Survey: Le Corbusier, Roland Garros stadium
In July 1958, one day before Faisal II was assassinated during the 14 July Revolution in Baghdad, the Iraqi Ministry of Development sent a telegram to Paris confirming Le Corbusier’s appointment to design the Olympic Stadium. Over the following months, while the programme and site were being clarified, his office conducted a broad study of international precedents for the design and construction of the modern stadium complex, ranging from stadiums in Berlin and Bogotá, to gymnasiums in Stockholm and Tokyo and, closer to home, two major sites near Le Corbusier’s Paris apartment: the Parc de Prince stadium and Roland Garros tennis complex. Two sketch surveys of the Stade Roland Garros record in rough pencil the constellation of buildings on a polygonal site, held between two roads. The more northerly road, Avenue de la Porte d’Auteuil, separated the tennis complex from the Bois de Boulogne, the remnants of an ancient oak forest turned public park. To the east, Le Corbusier marks the vague outline of the Jardin des Serres d’Auteuil, a botanical garden with greenhouses filled with the sorts of tropical plants that would be used in the landscaping of the Baghdad project. To the southeast was the Piscine Molitor, a courtyard block on a triangular site that included a T-shaped outdoor swimming pool. The relationship between this loose survey of his own neighbourhood and the proposals for Baghdad are clear. Le Corbusier is trying to understand how a complex can be held together, despite the disparate parts and programmes split into different buildings and dissected by roads. His drawing takes command of the site, abstracting the relevant buildings, and only focuses on the elements he needs, neglecting neighbouring infill city blocks or housing. The change in Iraq’s leadership does not seem to have affected the design: the royal box was renamed the presidential box.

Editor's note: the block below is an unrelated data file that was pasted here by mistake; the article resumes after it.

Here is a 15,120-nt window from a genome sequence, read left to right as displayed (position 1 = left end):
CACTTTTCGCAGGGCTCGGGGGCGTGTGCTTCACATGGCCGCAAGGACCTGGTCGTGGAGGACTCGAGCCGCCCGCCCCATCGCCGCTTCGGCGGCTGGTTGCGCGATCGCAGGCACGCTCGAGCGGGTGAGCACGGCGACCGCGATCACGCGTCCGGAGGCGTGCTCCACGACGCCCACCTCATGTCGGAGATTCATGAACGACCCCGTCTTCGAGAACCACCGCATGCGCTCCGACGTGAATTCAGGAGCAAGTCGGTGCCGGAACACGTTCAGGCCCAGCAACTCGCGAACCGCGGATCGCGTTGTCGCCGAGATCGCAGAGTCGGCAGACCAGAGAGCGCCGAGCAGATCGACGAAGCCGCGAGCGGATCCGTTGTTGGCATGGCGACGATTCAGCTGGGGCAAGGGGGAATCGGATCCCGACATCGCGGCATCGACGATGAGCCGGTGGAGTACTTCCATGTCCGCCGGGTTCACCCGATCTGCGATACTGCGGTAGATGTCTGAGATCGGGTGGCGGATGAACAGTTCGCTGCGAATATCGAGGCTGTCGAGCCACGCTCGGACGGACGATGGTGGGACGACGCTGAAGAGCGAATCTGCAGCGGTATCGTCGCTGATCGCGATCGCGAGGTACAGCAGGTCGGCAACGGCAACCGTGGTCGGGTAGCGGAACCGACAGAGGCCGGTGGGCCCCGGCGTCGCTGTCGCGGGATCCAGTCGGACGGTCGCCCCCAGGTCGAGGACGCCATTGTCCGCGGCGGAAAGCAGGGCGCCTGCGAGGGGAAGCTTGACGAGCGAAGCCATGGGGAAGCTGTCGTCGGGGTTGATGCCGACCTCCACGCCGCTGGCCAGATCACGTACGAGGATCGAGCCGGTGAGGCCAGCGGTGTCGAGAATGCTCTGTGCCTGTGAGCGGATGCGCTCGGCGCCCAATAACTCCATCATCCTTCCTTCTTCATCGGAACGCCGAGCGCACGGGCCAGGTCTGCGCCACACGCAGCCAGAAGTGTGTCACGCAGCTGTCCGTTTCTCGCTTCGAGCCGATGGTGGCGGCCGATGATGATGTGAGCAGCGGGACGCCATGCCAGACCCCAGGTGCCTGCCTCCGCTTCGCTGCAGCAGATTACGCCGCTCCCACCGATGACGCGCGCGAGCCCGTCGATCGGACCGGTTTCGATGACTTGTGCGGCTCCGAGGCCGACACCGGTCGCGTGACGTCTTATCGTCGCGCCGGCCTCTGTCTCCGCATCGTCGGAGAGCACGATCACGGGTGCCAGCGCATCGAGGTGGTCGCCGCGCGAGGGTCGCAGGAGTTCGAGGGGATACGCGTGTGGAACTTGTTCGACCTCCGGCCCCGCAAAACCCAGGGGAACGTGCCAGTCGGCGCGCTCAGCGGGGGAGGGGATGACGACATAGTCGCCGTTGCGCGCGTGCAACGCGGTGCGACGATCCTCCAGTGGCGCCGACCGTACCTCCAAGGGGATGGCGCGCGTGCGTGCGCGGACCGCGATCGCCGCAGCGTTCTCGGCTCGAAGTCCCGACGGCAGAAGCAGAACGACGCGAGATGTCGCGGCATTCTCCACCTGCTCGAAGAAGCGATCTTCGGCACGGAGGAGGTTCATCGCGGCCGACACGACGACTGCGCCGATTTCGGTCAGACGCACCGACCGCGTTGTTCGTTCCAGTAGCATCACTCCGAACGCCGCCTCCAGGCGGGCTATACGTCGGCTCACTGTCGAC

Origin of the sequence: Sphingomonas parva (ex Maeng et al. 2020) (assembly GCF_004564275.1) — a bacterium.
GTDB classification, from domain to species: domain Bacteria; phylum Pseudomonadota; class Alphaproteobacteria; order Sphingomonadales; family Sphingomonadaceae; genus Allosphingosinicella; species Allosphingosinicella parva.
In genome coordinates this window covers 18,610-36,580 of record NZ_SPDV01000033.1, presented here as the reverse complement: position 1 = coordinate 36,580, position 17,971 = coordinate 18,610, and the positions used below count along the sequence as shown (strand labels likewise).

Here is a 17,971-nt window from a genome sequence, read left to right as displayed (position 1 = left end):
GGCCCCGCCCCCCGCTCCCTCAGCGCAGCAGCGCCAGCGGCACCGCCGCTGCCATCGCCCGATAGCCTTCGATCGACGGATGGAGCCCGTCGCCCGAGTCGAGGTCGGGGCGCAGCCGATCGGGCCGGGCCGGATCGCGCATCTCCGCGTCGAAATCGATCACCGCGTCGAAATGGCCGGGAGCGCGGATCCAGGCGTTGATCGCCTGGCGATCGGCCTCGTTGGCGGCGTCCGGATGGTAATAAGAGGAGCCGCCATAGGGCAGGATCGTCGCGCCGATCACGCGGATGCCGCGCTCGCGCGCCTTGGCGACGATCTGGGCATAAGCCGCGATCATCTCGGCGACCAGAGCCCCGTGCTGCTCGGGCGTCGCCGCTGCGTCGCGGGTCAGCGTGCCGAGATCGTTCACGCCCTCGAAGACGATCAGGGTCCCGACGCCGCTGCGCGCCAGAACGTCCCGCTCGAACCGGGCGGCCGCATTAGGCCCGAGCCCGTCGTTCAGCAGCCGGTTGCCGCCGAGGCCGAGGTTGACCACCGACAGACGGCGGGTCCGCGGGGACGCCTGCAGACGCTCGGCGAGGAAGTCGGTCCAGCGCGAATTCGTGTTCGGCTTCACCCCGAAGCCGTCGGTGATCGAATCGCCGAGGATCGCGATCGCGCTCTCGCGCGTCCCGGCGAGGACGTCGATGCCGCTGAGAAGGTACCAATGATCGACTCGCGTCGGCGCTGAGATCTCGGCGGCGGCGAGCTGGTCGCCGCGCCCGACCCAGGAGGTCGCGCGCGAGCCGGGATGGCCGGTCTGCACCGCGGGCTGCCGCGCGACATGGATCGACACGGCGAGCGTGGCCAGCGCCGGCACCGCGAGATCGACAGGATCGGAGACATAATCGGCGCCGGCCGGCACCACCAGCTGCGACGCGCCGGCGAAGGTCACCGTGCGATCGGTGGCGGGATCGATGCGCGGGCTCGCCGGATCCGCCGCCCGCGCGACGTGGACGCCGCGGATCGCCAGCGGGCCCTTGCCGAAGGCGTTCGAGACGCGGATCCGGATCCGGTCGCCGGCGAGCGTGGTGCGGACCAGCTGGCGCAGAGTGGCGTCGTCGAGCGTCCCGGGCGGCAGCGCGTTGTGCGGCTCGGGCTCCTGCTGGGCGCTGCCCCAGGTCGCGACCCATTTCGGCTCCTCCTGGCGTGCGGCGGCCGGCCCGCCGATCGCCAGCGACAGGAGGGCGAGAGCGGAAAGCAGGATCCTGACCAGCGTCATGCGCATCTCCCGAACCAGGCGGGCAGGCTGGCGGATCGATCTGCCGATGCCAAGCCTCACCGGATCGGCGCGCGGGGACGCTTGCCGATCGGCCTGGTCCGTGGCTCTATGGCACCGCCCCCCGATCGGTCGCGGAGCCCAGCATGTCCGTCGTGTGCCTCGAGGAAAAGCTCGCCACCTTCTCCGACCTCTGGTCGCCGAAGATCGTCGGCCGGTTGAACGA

This text is excerpted from Architecture Iconographies: Survey by Matthew Wells. The book is jointly published by Drawing Matter and Park Books, and is available to purchase now from Drawing Matter’s online bookshop.